Blog Post

Tracking the Origins of Cambodian Sign Language

Mist-covered Bokor Mountain in Kampot Province, one of the last Khmer Rouge strongholds, held until the 1990s.

PHNOM PENH - In a dim room at the Deaf Community Center in Phnom Penh, I watch as Chamroeun, a deaf Cambodian and staff member at Deaf Development Programme, narrates the history of Cambodia. As history unfolded before my eyes, I couldn’t help but think about its implications for deaf people.

In front of a slide of the various incarnations of the Cambodian flag, Chamroeun spun through the centuries, crouching and raising his arms into an archer’s pose, becoming a soldier in battle during the Angkor empire. He then straightened, bending his arms into a regal pose to become a king atop an elephant, umbrella carriers at his side. He acted out the battles with Siam, the fall of the Angkor Empire, the arrival of the French, and then independence from France. As we entered modernity, Chamroeun became Lon Nol, the U.S.-backed Prime Minister deposed in 1975, then King Sihanouk in exile in China, and finally, a Khmer Rouge solider. His epic performance concludes with an reenactment of the 1979 Vietnamese invasion.

History Lesson at Deaf Community Center-Phnom Penh from Erin Moriarty Harrelson on Vimeo.

Refracted waves of light from the film illuminate the room, making the ceiling appear as if it was the surface of a swimming pool. Large pieces of paper taped to the wall flutter as strategically placed whirring fans gently cool the room. When I turn away from the film to look out the window, a heavy rain has blurred the view, now an unfocused photo saturated by an Instagram filter.

As the grainy black-and-white newsreel flickered on the whiteboard, grim scenes of ant-like Cambodians trudging in long, twisting lines, emptying baskets of rocks and dirt melted into scenes of an eternally grinning Pol Pot, walking from a car into the Olympic Stadium, speaking to villagers in a forest, and finally, rows of saluting black-clad Cambodians with kramas tied around their necks.

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After the fall of the Khmer Rouge regime in 1979, civil war raged in Cambodia for almost twenty years. Thousands of Cambodians congregated in refugee camps on the Cambodian-Thai border. Yellowing A-1 sized papers—reports and grant proposals with scribbled notes in the margins— found in the archives at Deaf Development Programme situate the beginnings of Cambodian Sign Language in these camps.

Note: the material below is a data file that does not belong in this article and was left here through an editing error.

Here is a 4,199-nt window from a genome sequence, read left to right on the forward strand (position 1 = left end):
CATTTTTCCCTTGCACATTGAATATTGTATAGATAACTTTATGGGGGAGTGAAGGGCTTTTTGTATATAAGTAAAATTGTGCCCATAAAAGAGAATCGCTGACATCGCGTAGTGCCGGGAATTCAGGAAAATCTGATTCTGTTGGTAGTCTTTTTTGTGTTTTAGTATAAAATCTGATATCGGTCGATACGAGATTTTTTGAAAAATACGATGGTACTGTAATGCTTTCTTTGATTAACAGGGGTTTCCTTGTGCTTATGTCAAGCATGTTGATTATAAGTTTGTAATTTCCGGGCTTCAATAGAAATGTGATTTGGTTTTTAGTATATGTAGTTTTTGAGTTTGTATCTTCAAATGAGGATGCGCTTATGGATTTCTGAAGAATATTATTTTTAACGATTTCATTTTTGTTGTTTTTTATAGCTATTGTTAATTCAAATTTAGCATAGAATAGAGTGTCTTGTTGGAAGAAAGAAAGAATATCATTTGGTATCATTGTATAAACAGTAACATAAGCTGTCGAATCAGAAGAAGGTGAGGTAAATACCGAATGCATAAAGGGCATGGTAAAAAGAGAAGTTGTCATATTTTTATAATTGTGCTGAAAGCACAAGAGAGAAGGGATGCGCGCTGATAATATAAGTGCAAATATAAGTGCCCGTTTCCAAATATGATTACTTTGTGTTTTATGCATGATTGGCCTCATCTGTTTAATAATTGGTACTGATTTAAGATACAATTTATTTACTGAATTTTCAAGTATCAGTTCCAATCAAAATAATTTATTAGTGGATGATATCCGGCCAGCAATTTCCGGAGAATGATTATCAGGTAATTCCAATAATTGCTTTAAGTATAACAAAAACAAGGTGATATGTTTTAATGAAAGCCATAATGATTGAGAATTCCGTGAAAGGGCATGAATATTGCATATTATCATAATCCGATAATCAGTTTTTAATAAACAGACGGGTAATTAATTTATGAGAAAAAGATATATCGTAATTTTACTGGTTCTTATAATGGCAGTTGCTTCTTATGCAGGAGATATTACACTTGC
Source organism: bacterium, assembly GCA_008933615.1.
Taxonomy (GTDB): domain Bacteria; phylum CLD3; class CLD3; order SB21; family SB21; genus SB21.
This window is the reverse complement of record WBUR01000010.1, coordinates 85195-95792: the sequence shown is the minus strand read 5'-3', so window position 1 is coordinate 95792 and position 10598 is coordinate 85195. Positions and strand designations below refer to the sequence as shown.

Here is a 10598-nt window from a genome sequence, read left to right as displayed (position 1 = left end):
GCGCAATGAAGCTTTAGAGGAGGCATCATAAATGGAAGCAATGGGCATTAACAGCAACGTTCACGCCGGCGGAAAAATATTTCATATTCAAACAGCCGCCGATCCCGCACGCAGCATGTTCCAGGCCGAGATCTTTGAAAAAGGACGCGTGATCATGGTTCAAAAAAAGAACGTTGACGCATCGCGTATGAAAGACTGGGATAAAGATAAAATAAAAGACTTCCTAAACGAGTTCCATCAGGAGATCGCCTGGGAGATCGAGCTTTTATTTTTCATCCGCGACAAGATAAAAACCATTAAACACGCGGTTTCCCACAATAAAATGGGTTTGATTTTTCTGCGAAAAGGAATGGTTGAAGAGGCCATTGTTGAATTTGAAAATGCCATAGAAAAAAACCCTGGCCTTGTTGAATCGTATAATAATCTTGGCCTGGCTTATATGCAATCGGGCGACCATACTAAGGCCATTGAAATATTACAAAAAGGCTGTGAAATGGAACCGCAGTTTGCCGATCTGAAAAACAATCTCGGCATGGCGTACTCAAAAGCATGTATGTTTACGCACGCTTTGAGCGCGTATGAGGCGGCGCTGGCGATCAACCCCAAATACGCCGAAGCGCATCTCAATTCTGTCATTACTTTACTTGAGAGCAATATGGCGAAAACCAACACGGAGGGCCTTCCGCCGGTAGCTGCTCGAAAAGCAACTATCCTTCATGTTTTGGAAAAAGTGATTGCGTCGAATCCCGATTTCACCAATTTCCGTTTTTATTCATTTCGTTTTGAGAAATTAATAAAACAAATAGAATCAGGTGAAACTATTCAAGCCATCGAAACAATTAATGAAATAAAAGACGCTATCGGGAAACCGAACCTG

Realizing there were deaf people among the refugees, humanitarian workers at the camps established a “Deaf Project” with funding from the International Rescue Committee. According to an ancient report, the deaf Cambodians at these camps “learned basic sign language…with a strong influence of American Sign Language because the coordinator of the Deaf Project was fluent in American Sign Language.” This report does not explain further what the ‘basic sign language’ was. Was it American Sign Language? Thai Sign Language?

In 1996, the Cambodian Disabled Peoples’ Organization created a space for deaf people to come together. For some deaf people, it was the first time they had ever met anyone else like themselves. In this shared space, the process of creating and documenting a national sign language began.

Samath, one of the first deaf people involved in this process, described it to me:

“The group leader held up a fruit and asked us, ‘What is the sign for this? What is the sign for that?’ We each showed her different signs and one became the sign for the object or concept. Later, they chose me to become a staff member and I went out to the provinces to lead sessions. We wanted to be sure to include signs from all the provinces. It was hard because there were some students who just sat there, not understanding what we wanted from them. ”

While Cambodian Sign Language is in use, the process of documenting Cambodian Sign Language continues as a joint project between Deaf Development Programme and Krousar Thmey. The two organizations are translating the national curriculum of Cambodia into sign language. They have completed the textbooks for grades 1-3. As they translate the curriculum, new signs are being invented by a committee.

Next week, I will write in more detail about the language situation in Cambodia and the work of the Cambodian Sign Language committee.

Below is a translation of my blog, "Tracking the Origins of Cambodian Sign Language" into Cambodian Sign Language.

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